On Sunday 18 Feb 2018, the second day of our textile adventure in China’s Guizhou province, we checked out of the Trade Point Hotel in Guiyang and began making our way by road via Leishan to Xiao Danjiang to see a festival of the Long Skirt Miao.
Lunch in Leishan was a good introduction to a small town in a rural Chinese province with no tourist profile. The New Year holiday had the effect of making the town seem very quiet. I don’t think that we could have ordered food without the aid of our interpreter. Even with pointing and miming (skills we acquired progressively during the trip) there was no menu, and short of tasting the food of the smiling local Miao language speaking people at adjacent tables, we would not have known what was available. Mind you, these fellow guests were very kind and welcoming. When our guide confided to one couple that I had seen an article on the internet in Perth about fermented vegetables being a staple part of the local diet, they immediately insisted that I help myself from their bowls. While I did on subsequent days taste some very flavoursome fermented dishes, this first one was just a tad TOO fermented for me to cope with. Until then I’d assumed that our table was located a little too closely to the rubbish bins but the smell proved to be from fermentation of a deliberate kind. Our guide was also key in the finding of toilets. Often they are illusive and of course we did not have the local words to ask about them.
The view from our waterside seating in Leishan across to village landmarks.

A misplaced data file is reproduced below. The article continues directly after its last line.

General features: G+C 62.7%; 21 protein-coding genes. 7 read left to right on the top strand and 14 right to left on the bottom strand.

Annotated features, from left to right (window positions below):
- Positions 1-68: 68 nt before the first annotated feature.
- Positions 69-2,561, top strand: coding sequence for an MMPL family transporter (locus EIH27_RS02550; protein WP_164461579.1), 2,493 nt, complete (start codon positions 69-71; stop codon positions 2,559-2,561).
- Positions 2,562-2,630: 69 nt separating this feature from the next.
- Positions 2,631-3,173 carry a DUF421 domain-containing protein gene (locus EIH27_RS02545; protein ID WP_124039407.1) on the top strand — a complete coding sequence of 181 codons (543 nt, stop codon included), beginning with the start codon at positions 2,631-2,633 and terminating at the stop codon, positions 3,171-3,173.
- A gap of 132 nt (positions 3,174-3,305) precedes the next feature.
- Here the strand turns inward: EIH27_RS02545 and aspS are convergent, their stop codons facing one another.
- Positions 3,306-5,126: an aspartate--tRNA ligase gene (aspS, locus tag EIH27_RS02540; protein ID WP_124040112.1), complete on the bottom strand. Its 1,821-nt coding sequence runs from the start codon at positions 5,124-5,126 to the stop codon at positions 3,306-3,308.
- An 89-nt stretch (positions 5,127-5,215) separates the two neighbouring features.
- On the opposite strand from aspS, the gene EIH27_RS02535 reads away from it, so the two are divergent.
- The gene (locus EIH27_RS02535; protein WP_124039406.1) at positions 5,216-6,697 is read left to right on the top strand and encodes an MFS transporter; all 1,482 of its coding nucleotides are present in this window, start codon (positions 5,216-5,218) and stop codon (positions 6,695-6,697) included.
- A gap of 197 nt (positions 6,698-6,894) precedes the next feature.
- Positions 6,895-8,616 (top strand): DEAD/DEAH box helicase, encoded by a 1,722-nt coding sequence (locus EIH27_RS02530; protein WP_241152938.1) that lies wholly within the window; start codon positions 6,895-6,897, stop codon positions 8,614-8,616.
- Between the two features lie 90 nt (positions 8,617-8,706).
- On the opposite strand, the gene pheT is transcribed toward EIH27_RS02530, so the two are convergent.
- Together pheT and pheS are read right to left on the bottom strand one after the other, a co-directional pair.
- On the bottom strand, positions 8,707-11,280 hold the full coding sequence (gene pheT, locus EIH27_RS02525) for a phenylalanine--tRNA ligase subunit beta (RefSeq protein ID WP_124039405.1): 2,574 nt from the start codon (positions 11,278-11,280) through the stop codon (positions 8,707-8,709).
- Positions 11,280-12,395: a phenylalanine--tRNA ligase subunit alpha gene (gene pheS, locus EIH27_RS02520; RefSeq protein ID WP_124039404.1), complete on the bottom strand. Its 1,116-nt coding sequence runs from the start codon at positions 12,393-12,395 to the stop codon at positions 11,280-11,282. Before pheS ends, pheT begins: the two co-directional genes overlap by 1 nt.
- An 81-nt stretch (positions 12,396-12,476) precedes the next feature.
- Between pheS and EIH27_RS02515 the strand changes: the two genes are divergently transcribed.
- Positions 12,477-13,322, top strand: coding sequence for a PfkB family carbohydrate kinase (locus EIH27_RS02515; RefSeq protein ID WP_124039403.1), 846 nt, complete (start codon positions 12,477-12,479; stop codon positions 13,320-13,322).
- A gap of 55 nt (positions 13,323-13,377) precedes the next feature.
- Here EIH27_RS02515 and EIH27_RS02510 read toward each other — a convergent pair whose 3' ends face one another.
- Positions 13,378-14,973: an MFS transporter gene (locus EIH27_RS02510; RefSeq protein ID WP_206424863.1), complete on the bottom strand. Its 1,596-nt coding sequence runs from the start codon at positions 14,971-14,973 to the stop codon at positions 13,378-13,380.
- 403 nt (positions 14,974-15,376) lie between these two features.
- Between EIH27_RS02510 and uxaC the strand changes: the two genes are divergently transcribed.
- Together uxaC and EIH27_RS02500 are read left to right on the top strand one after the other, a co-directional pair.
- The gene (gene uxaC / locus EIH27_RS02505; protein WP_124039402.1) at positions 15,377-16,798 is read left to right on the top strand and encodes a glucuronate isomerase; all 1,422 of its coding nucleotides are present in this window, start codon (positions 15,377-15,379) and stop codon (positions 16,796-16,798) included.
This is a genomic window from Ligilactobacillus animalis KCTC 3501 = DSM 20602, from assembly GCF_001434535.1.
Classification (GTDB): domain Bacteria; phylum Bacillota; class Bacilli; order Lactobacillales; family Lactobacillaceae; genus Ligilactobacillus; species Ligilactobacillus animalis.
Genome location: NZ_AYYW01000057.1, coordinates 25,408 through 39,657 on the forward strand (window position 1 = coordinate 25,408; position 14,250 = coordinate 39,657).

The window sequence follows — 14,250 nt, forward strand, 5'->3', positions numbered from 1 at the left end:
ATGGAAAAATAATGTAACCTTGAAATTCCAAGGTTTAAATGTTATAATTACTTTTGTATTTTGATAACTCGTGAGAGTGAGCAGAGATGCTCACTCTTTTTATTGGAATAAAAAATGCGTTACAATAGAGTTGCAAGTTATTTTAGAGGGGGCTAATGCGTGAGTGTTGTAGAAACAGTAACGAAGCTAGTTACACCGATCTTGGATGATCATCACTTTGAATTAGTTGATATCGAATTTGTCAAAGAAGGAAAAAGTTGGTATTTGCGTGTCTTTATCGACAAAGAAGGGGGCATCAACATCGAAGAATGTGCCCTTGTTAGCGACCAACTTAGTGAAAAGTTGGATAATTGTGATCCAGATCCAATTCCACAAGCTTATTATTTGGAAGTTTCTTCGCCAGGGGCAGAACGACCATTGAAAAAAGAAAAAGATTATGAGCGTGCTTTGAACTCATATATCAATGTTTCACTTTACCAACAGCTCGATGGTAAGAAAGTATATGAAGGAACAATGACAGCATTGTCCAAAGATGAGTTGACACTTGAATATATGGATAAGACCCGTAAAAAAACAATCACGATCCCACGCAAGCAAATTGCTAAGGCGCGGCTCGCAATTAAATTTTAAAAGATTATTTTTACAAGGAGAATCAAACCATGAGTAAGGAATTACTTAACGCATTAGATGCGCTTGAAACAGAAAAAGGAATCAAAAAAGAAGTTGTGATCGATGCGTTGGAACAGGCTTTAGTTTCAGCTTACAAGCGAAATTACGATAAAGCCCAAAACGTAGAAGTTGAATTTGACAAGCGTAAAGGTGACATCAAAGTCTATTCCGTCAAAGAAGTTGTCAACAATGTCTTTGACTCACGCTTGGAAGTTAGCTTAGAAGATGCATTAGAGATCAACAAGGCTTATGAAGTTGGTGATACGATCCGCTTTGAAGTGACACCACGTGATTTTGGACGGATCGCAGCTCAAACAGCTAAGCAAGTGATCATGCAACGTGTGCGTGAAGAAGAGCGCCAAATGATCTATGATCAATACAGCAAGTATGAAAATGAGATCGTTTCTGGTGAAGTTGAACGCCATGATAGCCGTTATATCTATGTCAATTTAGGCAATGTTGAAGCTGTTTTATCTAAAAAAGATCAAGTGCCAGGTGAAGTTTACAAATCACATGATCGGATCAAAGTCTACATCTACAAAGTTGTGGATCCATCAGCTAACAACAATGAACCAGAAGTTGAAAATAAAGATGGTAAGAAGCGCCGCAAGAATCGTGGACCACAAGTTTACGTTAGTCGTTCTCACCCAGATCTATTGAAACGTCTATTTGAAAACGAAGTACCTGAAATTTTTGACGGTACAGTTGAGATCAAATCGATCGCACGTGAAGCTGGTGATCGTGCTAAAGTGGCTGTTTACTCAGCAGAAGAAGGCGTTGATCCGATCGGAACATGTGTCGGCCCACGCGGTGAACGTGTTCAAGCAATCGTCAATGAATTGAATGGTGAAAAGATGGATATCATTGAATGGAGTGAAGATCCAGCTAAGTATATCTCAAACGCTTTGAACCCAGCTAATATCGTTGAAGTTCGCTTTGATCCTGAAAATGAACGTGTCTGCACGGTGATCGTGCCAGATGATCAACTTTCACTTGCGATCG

An amusing mis-translation of Chafing Dish.The restaurant looked quite interesting but was closed for the New Year holiday.
I loved the way the modern air-conditioners were concealed by traditional wooden fretwork (just above the sign saying 20 Yuan).
Ever-present mountains in Guizhou. They say that in Guizhou Province “there are no three hectares without a mountain”. To me that seemed an under-statement.
I loved the textures in the bridge posts
The main cafe offering is hotpot. So you need to select your greens and your noodles. Here is the “pantry”. Grab a basin and fill it from this smorgasbord of refrigerated and very clean inputs. The dark material on the right of the noodles is seaweed.
We picked an outside restaurant. As a guide to scale, the gas bottle is ordinary (western) size. The stools and table are very low – but standard for the province. One has to land one’s bottom carefully or one flips backwards in a very undignified heap. It happened!
Everyone gets a bowl of “seasonings” for their hotpot helpings. Chilli, spring onions, and a fermented vegetable paste. The packet is the ubiquitous Chinese serviette: a packet of tissues dropped onto the table as you take your seat. The other packets contain chopsticks.
Our hotpot on the boil. Gas powered ring. Small bowls contain individual seasonings . Larger bowls for food are covered in plastic until required, as a guarantee of cleanliness. Small packet contains tissues aka serviettes.
The lovely street location of our lunch destination. Judy is emerging from the shop with a selection of greens for the hotpot. The rice is suitably accessible, if not exactly hygenically presented.
It’s all go now. Sliced potato, onions, noodles, seaweed and greens in the hotpot. Bowls freed of their plastic. Chopsticks yet to be unwrapped. Plenty more greens to add to the pot…..meals are generally high on vegetable and carbohydrates and low on protein, although there is sometimes some fresh or fermented tofu (the latter translated as “mildewed tofu” by our guide). And, yes, cooked lettuce IS indeed very floppy and difficult wrangle elegantly into the mouth .While our guide bought us some forks and spoons after seeing some of us struggling with chopsticks on the first night, we often forgot to take them from the car and thus rapidly had to improve our chopstick techniques.
Looking up from the hotpot to the building details above….while those with urgent needs picked their way to a toilet down an alley way before we moved on to our first festival of the trip…..